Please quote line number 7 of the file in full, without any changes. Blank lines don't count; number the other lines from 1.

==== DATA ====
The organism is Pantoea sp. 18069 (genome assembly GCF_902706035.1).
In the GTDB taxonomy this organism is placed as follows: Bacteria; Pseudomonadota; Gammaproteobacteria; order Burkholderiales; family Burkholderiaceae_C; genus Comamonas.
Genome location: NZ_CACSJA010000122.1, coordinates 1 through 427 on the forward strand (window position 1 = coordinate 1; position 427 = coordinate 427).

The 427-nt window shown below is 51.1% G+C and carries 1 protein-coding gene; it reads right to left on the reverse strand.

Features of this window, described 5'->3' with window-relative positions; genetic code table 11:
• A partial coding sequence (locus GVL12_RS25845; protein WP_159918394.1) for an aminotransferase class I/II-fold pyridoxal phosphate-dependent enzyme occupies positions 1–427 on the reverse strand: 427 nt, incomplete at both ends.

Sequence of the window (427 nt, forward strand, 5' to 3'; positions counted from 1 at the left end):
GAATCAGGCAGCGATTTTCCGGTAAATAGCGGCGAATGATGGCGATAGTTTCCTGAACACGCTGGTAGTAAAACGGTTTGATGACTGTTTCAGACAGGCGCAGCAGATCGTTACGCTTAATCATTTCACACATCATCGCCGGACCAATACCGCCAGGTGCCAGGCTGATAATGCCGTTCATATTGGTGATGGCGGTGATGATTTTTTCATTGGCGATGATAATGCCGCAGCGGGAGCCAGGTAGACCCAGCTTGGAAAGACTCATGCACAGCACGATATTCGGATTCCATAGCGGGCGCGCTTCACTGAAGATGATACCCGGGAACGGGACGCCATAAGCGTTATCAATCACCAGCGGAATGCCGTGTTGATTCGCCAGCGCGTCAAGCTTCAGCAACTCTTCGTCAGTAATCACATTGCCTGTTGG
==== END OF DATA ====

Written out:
Sequence of the window (427 nt, forward strand, 5' to 3'; positions counted from 1 at the left end):